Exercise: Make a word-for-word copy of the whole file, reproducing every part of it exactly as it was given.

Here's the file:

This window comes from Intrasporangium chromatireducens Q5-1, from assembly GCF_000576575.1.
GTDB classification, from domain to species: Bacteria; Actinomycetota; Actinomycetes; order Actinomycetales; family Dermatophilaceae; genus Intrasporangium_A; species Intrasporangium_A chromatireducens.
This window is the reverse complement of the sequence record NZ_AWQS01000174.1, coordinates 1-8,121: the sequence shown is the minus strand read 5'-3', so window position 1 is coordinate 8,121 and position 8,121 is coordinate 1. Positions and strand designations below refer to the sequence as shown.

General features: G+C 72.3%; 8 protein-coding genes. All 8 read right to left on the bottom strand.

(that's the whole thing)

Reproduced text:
This window comes from Intrasporangium chromatireducens Q5-1, from assembly GCF_000576575.1.
GTDB classification, from domain to species: Bacteria; Actinomycetota; Actinomycetes; order Actinomycetales; family Dermatophilaceae; genus Intrasporangium_A; species Intrasporangium_A chromatireducens.
This window is the reverse complement of the sequence record NZ_AWQS01000174.1, coordinates 1-8,121: the sequence shown is the minus strand read 5'-3', so window position 1 is coordinate 8,121 and position 8,121 is coordinate 1. Positions and strand designations below refer to the sequence as shown.

General features: G+C 72.3%; 8 protein-coding genes. All 8 read right to left on the bottom strand.